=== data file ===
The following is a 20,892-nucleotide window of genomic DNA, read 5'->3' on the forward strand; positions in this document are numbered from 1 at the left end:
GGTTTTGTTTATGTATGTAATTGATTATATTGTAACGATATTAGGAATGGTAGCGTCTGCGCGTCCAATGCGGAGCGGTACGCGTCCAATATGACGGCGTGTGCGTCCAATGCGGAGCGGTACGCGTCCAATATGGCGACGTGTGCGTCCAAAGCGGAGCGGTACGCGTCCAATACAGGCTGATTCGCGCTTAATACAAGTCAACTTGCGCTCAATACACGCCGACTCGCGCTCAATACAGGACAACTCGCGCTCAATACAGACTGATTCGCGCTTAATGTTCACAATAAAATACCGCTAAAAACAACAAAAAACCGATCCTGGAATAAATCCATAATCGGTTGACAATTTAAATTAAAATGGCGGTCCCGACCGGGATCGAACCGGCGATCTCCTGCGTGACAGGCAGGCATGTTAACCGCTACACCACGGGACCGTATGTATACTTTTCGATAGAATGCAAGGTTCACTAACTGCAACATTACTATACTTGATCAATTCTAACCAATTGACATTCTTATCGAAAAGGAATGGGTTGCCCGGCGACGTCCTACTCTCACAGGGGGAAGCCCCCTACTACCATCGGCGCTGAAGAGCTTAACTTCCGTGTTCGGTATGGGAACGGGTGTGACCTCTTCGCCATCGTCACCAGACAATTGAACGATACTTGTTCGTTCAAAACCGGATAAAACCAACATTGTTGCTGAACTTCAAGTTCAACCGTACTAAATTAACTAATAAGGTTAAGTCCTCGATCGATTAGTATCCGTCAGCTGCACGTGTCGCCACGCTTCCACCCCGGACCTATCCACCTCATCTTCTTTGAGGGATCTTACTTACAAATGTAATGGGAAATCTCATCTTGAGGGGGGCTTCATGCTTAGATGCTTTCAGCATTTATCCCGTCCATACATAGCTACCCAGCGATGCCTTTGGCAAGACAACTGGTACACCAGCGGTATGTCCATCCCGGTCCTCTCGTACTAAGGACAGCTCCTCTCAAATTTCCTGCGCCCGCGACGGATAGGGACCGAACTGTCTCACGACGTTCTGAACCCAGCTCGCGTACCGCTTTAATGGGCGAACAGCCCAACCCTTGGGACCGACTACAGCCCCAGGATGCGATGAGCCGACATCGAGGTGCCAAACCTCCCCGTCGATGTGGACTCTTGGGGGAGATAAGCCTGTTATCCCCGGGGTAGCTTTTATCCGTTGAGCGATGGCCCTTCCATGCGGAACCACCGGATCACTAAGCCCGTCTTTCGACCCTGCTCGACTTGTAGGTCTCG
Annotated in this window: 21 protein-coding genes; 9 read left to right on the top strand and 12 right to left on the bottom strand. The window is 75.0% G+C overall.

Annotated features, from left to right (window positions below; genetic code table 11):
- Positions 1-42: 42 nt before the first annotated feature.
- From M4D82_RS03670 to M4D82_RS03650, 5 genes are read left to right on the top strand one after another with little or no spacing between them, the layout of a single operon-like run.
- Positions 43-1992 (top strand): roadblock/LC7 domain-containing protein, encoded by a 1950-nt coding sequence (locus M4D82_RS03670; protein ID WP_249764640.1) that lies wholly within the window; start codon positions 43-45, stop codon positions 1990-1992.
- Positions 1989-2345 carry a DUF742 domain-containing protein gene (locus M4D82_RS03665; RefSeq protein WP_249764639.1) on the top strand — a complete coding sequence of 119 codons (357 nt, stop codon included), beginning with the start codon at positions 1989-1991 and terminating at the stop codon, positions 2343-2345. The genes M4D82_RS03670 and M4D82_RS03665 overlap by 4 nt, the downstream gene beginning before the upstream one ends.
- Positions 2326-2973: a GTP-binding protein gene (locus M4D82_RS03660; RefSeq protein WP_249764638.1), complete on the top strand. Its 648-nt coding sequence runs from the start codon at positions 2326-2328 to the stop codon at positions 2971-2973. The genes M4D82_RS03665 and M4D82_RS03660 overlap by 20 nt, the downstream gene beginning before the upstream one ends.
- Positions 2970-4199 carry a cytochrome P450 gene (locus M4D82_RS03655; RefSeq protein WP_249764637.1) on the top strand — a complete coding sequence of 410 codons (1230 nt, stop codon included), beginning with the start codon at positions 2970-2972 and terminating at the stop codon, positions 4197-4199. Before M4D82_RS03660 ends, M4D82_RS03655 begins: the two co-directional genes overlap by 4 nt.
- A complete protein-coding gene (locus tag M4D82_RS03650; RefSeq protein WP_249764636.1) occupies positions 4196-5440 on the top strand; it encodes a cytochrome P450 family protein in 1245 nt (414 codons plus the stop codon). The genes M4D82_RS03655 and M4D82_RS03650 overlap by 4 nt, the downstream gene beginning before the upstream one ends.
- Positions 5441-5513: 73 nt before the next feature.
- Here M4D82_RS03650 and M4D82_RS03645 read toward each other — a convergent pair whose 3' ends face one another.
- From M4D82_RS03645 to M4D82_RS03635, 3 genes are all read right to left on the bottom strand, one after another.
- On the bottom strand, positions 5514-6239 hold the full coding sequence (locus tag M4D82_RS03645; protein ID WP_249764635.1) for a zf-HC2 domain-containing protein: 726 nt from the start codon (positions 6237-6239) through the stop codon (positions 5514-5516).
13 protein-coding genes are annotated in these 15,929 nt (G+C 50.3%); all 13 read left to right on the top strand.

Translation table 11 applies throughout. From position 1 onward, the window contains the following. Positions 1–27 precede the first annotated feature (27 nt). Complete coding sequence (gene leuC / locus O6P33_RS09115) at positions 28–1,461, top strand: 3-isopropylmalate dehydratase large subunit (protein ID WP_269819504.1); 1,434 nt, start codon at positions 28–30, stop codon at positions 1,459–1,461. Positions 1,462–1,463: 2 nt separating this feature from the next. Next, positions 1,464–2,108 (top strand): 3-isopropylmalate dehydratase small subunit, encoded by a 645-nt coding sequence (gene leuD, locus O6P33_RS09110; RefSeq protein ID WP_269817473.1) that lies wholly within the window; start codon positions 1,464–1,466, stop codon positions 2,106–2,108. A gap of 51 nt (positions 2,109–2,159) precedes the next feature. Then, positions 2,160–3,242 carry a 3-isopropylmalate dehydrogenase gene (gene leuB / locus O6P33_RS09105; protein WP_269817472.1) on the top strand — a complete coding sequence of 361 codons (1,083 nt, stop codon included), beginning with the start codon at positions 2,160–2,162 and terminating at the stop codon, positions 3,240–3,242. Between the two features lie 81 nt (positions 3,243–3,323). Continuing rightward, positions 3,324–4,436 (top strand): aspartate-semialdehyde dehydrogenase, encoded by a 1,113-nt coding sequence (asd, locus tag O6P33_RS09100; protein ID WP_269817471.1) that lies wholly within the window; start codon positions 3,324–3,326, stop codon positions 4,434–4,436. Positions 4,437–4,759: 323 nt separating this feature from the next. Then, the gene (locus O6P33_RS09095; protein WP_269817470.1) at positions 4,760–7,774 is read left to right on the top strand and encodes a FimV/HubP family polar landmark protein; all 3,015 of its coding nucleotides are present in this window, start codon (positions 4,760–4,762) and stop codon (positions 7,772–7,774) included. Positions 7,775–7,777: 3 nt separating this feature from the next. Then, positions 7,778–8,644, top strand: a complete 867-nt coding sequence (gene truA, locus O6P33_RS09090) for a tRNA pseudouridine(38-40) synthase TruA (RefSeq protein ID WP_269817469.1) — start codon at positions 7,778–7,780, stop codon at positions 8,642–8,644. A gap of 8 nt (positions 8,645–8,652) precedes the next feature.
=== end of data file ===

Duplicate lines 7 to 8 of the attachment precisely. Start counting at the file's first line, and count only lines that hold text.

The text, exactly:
- Positions 43-1992 (top strand): roadblock/LC7 domain-containing protein, encoded by a 1950-nt coding sequence (locus M4D82_RS03670; protein ID WP_249764640.1) that lies wholly within the window; start codon positions 43-45, stop codon positions 1990-1992.
- Positions 1989-2345 carry a DUF742 domain-containing protein gene (locus M4D82_RS03665; RefSeq protein WP_249764639.1) on the top strand — a complete coding sequence of 119 codons (357 nt, stop codon included), beginning with the start codon at positions 1989-1991 and terminating at the stop codon, positions 2343-2345. The genes M4D82_RS03670 and M4D82_RS03665 overlap by 4 nt, the downstream gene beginning before the upstream one ends.